The release notes for a version of Intel Rapid Storage Technology (pictured above) leaked some interesting tidbits of information about some upcoming Intel desktop platforms.
First of all, the document mentions the much-discussed Z390 chipset that will allegedly replace the dated Z370 as the highest-end mainstream desktop chipset for Coffee Lake. There have already been plenty of leaks confirming the existence of Z390, but the new document states that the chipset will also support Cannon Lake processors. Unlike Intel’s current Coffee Lake processors that are fabricated on a 14nm process, Cannon Lake will be the first processors to use Intel’s long-in-development 10nm process.
The first Cannon Lake processors were set to release in 2017, but that didn’t happen. Early this year, Intel confirmed that it had shipped a small amount of 10nm parts, but the company has yet to make any official announcement of a Cannon Lake product.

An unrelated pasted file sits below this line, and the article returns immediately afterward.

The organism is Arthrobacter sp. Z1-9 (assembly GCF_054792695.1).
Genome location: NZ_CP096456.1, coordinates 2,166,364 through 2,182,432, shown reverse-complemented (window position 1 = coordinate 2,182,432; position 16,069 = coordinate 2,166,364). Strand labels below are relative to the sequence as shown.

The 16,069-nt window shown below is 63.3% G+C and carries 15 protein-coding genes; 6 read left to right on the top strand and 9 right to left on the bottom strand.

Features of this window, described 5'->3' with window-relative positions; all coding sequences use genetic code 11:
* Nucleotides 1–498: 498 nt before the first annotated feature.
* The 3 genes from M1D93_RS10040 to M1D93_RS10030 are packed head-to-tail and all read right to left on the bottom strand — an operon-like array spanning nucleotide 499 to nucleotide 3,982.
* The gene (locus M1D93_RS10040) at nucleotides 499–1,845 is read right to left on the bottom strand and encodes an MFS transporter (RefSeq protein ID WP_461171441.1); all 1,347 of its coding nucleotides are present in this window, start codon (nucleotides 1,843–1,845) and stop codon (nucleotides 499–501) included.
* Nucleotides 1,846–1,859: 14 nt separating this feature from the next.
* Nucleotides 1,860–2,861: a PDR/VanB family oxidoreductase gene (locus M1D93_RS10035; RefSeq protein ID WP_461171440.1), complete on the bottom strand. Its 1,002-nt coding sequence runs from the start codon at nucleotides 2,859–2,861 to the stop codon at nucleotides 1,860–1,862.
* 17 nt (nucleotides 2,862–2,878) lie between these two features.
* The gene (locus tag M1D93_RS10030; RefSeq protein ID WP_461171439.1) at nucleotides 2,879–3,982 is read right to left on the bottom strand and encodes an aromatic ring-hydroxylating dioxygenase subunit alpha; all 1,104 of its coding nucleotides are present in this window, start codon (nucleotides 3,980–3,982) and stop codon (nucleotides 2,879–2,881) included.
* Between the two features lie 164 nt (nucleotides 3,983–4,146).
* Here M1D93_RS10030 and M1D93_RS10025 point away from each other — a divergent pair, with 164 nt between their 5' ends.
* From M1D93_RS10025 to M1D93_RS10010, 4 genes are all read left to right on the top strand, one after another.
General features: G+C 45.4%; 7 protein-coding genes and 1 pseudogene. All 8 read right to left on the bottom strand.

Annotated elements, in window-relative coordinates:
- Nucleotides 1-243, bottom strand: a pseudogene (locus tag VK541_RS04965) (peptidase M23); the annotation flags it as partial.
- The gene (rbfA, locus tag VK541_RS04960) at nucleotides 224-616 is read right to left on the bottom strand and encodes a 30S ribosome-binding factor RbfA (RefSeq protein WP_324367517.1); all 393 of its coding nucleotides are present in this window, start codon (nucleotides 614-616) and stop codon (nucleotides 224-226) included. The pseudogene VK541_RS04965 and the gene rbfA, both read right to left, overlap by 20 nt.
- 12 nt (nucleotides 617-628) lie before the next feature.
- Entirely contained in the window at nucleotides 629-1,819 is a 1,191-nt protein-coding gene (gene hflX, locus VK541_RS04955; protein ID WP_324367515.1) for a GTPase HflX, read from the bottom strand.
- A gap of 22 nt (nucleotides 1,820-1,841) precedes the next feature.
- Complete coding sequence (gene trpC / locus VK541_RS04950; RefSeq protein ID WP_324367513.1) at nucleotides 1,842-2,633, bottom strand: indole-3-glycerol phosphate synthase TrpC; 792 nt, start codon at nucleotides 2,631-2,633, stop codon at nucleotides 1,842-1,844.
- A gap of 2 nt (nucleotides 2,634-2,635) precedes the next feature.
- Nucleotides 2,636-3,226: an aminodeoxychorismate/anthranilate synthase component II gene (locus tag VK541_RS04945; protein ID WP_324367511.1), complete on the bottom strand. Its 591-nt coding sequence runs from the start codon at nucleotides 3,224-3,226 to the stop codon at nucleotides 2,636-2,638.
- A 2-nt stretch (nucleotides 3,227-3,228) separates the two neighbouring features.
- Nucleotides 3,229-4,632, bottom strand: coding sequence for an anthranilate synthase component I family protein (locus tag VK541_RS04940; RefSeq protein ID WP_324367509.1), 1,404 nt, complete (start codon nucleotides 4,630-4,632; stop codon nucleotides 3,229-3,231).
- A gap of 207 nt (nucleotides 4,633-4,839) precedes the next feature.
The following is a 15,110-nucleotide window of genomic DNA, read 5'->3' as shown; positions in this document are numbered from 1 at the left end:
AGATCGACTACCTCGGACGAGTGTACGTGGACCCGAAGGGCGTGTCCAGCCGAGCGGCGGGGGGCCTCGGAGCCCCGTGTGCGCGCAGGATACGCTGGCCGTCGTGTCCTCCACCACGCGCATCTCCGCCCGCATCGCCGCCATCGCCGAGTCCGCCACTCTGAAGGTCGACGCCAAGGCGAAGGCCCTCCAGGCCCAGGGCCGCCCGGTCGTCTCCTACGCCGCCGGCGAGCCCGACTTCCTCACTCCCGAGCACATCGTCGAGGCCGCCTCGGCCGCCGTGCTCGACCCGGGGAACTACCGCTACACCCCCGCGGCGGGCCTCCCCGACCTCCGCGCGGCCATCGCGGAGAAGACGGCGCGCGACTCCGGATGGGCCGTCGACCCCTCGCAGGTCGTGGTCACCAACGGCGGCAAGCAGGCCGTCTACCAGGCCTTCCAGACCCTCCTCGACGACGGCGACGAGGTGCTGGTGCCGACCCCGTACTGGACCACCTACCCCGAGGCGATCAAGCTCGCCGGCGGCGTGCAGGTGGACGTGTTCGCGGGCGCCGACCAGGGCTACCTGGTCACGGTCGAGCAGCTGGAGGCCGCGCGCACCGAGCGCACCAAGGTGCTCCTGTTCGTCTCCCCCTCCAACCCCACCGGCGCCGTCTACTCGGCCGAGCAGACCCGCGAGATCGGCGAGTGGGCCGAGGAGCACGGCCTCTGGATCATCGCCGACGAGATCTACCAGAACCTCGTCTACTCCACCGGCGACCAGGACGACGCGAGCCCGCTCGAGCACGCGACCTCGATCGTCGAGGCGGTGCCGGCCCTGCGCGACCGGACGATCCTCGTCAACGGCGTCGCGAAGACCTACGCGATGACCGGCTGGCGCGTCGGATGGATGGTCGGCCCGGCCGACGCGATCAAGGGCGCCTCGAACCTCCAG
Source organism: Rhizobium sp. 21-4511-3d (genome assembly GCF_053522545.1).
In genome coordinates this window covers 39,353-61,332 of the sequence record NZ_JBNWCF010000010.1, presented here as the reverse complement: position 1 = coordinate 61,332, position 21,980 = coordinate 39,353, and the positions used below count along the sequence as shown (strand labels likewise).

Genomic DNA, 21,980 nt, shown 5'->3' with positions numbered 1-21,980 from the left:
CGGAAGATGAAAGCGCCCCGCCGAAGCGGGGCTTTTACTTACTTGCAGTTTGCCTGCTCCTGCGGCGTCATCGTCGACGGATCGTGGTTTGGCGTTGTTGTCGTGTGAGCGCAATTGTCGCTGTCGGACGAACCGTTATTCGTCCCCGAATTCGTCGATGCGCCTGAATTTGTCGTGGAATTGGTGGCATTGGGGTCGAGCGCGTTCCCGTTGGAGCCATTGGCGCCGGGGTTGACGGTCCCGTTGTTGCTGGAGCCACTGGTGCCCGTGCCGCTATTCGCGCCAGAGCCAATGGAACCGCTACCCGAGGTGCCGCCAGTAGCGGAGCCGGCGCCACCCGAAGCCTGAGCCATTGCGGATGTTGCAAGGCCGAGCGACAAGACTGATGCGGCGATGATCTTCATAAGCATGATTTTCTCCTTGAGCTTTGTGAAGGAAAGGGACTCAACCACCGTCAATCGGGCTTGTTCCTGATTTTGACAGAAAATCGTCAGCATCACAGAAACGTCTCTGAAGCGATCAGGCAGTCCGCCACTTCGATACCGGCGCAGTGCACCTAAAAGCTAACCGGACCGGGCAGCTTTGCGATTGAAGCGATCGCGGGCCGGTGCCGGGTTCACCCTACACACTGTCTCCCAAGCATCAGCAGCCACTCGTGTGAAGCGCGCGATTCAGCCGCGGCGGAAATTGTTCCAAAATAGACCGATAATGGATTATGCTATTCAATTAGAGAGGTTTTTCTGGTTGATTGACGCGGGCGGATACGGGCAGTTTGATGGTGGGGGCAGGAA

The second big reveal in the document is the existence of a successor to the X299 chipset. A new high-end desktop (HEDT) chipset called the X399 is coming. That name is the same as AMD’s existing X399 chipset that the Threadripper processors use. When AMD took the name “B350” before Intel did, Intel chose to use “B360” instead. It looks like Intel isn’t backing down this time, so we don’t know how this situation of overlapping names will work out.
Intel’s X399 is listed as supporting Coffee Lake and Cannon Lake. Currently, X299 is the home of Skylake-X and Kaby Lake-X parts; there are no Coffee Lake-branded parts for that platform. The previously known successor to Skylake-X was Cascade Lake-X. Because the name Cascade Lake comes from the Xeon product line, it’s possible that Intel has chosen to rename those parts as Coffee Lake-X.
The X299 chipset and its socket, LGA 2066, is only a year old, so we don’t expect X399 to use a different socket.